Daily Archives: September 30, 2015

Field Museum

At the Field Museum in Chicago, it tells you that birds are dinosaurs. I learned that one bird has evolved to be even scarier than its awe-inspiring ancestors. The shrike.It doesn’t look big and scary. Blue-gray, maybe eight inches long, it could be mistaken for a blue jay. Its behavior is the scary part.
Shrikes are predatory, hunting small birds and rodents to eat. But they often can’t eat all they catch at one setting, so they store it. So, unlike civilized creatures that might keep it in a hollow tree or a burrow or something, they drape the carcasses over the branches of bushes. Bloody little mice and sparrows with their heads ripped off. Maybe they should be called shrieks, in honor of the noises people make when they find their little ariel cemeteries. And the best thing about these birds is that they live in North America. Maybe even in your own backyard. (Cue creepy music.)On a happier and less creepifying note, the rest of the Field Museum was cool. But we (I) did an idiotic thing by deciding to look at soil first. We spent half an hour in an exhibit clearly meant for six year olds, learning less about dirt than a single page of my geography book taught me. Half an hour of my life that I could have spent looking at dinosaurs. What was I thinking?

I guess I was thinking that we’d have enough time. But because of its stupid name I grossly underestimated the coolness of Evolving Planet, which told of the entire history of life on Earth. It included every major extinction event, every phylum in the animal kingdom and what distinguishes it, and a reminder that the next big extinction event in imminent, and man-made. But the museum closed at five, and we had no where near enough time to explore it properly.

We did, however, get to meet Sue, best-preserved and most complete T-rex skeleton ever found. No one actually knows whether Sue was a boy or a girl; she was named after the woman who discovered her, Sue Hendrickson, in 1990. Sue(the dinosaur, not the woman) is forty two(the answer to life, the universe, and everything) feet long, making her the largest t-rex ever discovered.


And people who don’t like taxidermy should avoid the animal wing. Half a dozen rooms were full of stuffed animals, and by that I don’t mean plushies. Mostly it was various kinds of antelope, although they did have the Manhunting lions of Tsavo and tigers and bears(oh my!). One interesting thing was that the hyenas were in the reptile section until the museum can pull together enough funding to move them.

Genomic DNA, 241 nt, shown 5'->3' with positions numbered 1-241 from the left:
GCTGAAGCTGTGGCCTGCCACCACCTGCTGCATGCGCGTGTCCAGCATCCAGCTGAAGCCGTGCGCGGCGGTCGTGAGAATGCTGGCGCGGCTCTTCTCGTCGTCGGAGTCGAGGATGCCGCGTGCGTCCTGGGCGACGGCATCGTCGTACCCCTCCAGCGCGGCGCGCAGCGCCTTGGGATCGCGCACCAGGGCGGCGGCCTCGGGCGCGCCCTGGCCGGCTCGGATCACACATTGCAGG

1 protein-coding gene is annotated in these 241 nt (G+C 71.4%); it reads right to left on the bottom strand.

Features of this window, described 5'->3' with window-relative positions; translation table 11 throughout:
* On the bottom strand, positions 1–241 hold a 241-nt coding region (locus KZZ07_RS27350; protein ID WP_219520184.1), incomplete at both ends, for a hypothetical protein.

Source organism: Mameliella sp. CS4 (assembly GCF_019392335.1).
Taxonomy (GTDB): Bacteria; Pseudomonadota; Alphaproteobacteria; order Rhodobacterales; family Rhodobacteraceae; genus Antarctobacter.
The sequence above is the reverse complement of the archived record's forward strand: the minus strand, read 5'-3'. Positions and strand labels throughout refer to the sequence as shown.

We did have some time to look at dinosaurs. Which are about the coolest things to ever walk planet Earth. I could rant for ages about how epic dinosaurs are, but I fear that if you don’t already think they are awesome, there is no hope for you.

All in all, the Field Museum was one of my favorite things I’ve seen so far on this trip. If you’re in Chicago and halfway interested in any kind of science you should go check it out. And learn from my mistake, and go look at dinosaurs first!

Samantha Duba

Friday night at Velvet Tacos with Samantha Duba, who was in my housing thesis studio ten years ago (although it only seemed like five to both of us). Sam has been working for Perkins and Will in Chicago, and she looks exactly the same as she did ten years ago (hence the picture from her final review), although a bit more tan – probably a result of leaving Oregon.


Sam showed us around her office right on the river, with its acres of floor space and spectacular views. It is so satisfying to see our former students making their way successfully in the professional world, although it is a little unnerving to realize that Sam now has about as much professional experience as I do. We were then able to show her where to buy Carpano Antica, and our favorite fusion taco place (about which Greta has just posted a review), now being old Chicago hands after a week here.

Chicago: Velvet Taco

At first we thought Velvet Taco was an odd name. It became clearer when we went inside and found that they served tacos and red velvet cake. We didn’t try the cake, but we’ll have more opportunities, as I’m sure that we’ll be returning.

The chicken tikka taco was superb. Also, very fun to say. The chicken was good, but for me, the rice made it stand out. A lot of people think rice doesn’t have much of a taste, but when I first bit into this, it was all I tasted.P1040031

I did not like the Cuban pig. The taste of the meat was overpowering, and not in a good way. It blocked out all the other flavors, leaving the taco both boring and aggressive. P1040028

The Annatto shredded pork, on the other hand, was the best taco I’ve ever had. Admittedly, I’ve never been to a fusion taqueria before, but it was still to die for. Grilled pineapple balanced with pickled onion, and the pork…. Oh, the pork. I do not have words that can accurately describe the pork, but I will try. Succulent and tender, sweet and tangy. If ambrosia were a meat, it would be this.P1040029

And for a taqueria, they had surprisingly delicious tater tots. The base tots were the same preprocessed ones you find in bowling alleys or school cafeterias, but the cheese, bacon, and avocado crema really made them pop. A fried egg on top kept it warm, as well as adding its own flavor.P1040027

We weren’t planning on desert, but when we spotted a gelato stand in Mariano square across the street, we couldn’t resist. We shared a scoop of white chocolate raspberry, and another scoop of toasted almond coconut fudge. The flavors complemented each other well, with just the right mix of fruit, nuts, and chocolate. In one spectacular bite, I got a raspberry, an almond, and bits of fudge and white chocolate. They really need to make a raspberry almond fudge flavor.

If you’re ever in Chicago, go to Velvet Taco at 1110 North State Street. Seriously, just go there.